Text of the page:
In each creative area there are simple things, best practices, that you can learn and apply to greatly increase your final product. Mastery takes time and practice, but going from nothing to understanding the basics takes usually very little time; and the difference in quality is notable. Here’s the short story of how understanding the concept of Puzzle Dependency charts, increased the scope (and hopefully quality) of my games.
I first found about them just recently, from Thimbleweed Park, they were used as a prop somewhere in the game. Some light reading and a few examples were enough to make me understand that my approach to developing puzzles was wrong (I had no approach).
Here is a really simple example I created:
Puzzle Dependency charts help the designer visualize puzzle structure and branching so that he might fine tune everything as needed and avoid linearity or add complexity. It’s an analytical tool of sorts.
In the example I drew, in order to catch the fish you first need to fix the fishing pole and procure some bait, two puzzles in order to complete one action. In parallel with this one puzzle (catching some fish) the player could be solving another one, or more (as illustrated with the empty chart). This assures that if the player is stuck on one puzzle he can work on solving another without getting too frustrated. And these actions and their flow are better visible when structured inside a dependency chart.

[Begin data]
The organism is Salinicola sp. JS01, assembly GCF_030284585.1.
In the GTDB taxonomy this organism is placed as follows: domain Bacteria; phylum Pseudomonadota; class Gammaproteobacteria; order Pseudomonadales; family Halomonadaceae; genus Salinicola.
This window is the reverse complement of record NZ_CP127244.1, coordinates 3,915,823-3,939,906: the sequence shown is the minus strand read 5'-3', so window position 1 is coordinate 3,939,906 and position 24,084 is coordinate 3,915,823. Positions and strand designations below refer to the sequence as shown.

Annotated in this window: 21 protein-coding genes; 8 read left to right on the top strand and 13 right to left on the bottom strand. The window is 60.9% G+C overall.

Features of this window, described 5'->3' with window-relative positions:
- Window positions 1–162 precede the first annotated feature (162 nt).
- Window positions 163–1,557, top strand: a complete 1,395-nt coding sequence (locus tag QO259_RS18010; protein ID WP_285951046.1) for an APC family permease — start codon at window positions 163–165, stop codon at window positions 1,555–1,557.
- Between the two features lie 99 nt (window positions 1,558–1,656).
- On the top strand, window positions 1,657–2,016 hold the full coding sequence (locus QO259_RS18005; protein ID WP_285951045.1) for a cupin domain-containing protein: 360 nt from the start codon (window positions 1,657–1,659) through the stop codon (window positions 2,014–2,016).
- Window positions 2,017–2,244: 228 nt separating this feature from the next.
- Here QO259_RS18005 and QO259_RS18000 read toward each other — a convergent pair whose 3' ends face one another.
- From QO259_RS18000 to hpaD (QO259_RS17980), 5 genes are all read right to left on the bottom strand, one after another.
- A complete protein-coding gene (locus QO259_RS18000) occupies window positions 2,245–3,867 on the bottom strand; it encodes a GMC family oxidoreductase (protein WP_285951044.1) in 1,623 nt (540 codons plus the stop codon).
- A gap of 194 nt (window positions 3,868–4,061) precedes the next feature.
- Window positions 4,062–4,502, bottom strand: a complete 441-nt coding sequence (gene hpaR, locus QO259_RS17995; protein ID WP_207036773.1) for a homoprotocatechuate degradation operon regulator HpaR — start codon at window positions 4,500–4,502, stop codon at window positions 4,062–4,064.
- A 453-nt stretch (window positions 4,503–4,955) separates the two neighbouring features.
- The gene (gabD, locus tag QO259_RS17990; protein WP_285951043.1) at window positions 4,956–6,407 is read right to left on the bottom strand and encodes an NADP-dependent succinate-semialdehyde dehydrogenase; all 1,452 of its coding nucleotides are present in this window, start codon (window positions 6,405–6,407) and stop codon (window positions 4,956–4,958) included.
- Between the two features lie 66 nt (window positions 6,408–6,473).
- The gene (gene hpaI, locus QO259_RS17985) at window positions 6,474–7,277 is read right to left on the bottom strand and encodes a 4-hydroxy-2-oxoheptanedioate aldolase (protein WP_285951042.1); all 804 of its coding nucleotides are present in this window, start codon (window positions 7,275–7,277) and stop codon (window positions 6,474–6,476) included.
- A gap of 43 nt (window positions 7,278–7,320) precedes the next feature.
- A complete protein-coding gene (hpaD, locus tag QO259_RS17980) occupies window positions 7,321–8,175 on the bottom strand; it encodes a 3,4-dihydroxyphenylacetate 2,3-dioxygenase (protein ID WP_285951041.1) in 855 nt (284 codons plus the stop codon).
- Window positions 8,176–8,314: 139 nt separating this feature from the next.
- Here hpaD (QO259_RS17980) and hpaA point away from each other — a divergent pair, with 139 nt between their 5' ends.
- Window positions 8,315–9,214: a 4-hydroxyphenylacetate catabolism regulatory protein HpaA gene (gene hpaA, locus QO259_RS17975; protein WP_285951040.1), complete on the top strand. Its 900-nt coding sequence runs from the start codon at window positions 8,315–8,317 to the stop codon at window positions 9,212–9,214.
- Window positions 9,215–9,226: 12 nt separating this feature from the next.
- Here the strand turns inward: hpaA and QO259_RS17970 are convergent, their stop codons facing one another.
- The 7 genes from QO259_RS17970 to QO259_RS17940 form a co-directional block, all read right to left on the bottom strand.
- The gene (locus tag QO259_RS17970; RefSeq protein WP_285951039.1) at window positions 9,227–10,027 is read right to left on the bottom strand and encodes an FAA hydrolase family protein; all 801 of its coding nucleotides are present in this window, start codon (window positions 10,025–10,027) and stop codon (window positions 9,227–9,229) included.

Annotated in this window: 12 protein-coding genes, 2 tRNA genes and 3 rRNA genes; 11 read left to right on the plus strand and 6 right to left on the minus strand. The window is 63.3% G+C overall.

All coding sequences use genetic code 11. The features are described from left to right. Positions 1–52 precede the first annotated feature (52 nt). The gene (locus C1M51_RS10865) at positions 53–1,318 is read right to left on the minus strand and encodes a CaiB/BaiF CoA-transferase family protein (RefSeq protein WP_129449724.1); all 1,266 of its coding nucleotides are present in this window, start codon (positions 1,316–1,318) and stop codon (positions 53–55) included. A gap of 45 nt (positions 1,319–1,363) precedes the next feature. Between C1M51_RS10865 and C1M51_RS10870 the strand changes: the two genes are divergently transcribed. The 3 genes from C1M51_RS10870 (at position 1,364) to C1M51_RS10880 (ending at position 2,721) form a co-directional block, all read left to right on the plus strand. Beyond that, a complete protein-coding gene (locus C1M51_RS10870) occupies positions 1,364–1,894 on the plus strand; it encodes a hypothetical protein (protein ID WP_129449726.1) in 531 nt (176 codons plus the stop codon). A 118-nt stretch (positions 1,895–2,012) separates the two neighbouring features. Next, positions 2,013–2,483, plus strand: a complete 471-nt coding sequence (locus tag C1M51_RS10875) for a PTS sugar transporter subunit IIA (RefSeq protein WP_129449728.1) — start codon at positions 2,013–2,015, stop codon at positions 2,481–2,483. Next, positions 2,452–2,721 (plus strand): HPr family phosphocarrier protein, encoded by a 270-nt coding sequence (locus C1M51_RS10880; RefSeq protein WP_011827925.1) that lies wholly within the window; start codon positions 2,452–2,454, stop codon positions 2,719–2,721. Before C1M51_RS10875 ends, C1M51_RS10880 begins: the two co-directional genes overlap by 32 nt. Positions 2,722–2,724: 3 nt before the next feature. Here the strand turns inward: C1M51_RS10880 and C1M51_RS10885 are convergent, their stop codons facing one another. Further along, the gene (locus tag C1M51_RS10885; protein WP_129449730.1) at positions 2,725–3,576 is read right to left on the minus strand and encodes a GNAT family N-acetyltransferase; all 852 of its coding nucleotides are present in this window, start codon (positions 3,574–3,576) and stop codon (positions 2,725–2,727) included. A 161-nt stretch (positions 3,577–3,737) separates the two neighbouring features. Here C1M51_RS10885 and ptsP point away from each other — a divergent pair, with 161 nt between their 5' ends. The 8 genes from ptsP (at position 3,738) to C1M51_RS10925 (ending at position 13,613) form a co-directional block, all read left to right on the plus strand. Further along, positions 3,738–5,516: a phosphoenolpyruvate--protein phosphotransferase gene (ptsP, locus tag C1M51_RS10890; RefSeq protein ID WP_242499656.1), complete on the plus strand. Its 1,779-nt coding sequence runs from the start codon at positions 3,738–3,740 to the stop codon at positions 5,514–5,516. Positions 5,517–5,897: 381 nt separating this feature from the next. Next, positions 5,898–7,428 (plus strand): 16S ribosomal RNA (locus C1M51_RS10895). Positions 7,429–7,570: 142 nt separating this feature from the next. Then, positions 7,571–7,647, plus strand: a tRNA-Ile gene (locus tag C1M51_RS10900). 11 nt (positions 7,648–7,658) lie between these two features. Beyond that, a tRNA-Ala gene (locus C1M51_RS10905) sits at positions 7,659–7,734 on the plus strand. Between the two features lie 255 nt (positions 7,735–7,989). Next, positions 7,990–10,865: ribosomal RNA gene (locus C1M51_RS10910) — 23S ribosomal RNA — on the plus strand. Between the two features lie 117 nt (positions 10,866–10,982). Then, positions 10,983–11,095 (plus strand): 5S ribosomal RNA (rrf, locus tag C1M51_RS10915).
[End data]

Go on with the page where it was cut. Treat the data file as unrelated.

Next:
Of course, the topic is long and wide, this is just a simple writing detailing the fact that they exist. Here’s a link to Ron Gilbert’s blog where a much better explanation can be found (after all, he created the concept), including links to tools that one can use in order to create puzzle dependency charts. I should also mention that a lot of examples, including the charts of popular games such as Monkey Island or Grim Fandango can be found online, should you wish to study them.